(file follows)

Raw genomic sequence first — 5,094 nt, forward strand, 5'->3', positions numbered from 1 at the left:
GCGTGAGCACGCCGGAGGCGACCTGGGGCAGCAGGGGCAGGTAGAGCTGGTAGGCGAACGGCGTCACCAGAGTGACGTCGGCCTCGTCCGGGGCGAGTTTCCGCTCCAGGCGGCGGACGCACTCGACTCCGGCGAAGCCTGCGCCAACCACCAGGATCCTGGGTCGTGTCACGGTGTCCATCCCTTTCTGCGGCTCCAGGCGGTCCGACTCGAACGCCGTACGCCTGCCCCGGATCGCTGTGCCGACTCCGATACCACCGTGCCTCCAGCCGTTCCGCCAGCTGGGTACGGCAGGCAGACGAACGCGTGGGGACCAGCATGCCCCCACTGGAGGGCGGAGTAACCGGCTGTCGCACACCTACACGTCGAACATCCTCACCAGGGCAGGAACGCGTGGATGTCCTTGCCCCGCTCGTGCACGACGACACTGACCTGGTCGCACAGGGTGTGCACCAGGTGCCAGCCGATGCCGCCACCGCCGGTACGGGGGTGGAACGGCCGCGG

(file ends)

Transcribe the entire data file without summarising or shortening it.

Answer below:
Raw genomic sequence first — 5,094 nt, forward strand, 5'->3', positions numbered from 1 at the left:
GCGTGAGCACGCCGGAGGCGACCTGGGGCAGCAGGGGCAGGTAGAGCTGGTAGGCGAACGGCGTCACCAGAGTGACGTCGGCCTCGTCCGGGGCGAGTTTCCGCTCCAGGCGGCGGACGCACTCGACTCCGGCGAAGCCTGCGCCAACCACCAGGATCCTGGGTCGTGTCACGGTGTCCATCCCTTTCTGCGGCTCCAGGCGGTCCGACTCGAACGCCGTACGCCTGCCCCGGATCGCTGTGCCGACTCCGATACCACCGTGCCTCCAGCCGTTCCGCCAGCTGGGTACGGCAGGCAGACGAACGCGTGGGGACCAGCATGCCCCCACTGGAGGGCGGAGTAACCGGCTGTCGCACACCTACACGTCGAACATCCTCACCAGGGCAGGAACGCGTGGATGTCCTTGCCCCGCTCGTGCACGACGACACTGACCTGGTCGCACAGGGTGTGCACCAGGTGCCAGCCGATGCCGCCACCGCCGGTACGGGGGTGGAACGGCCGCGG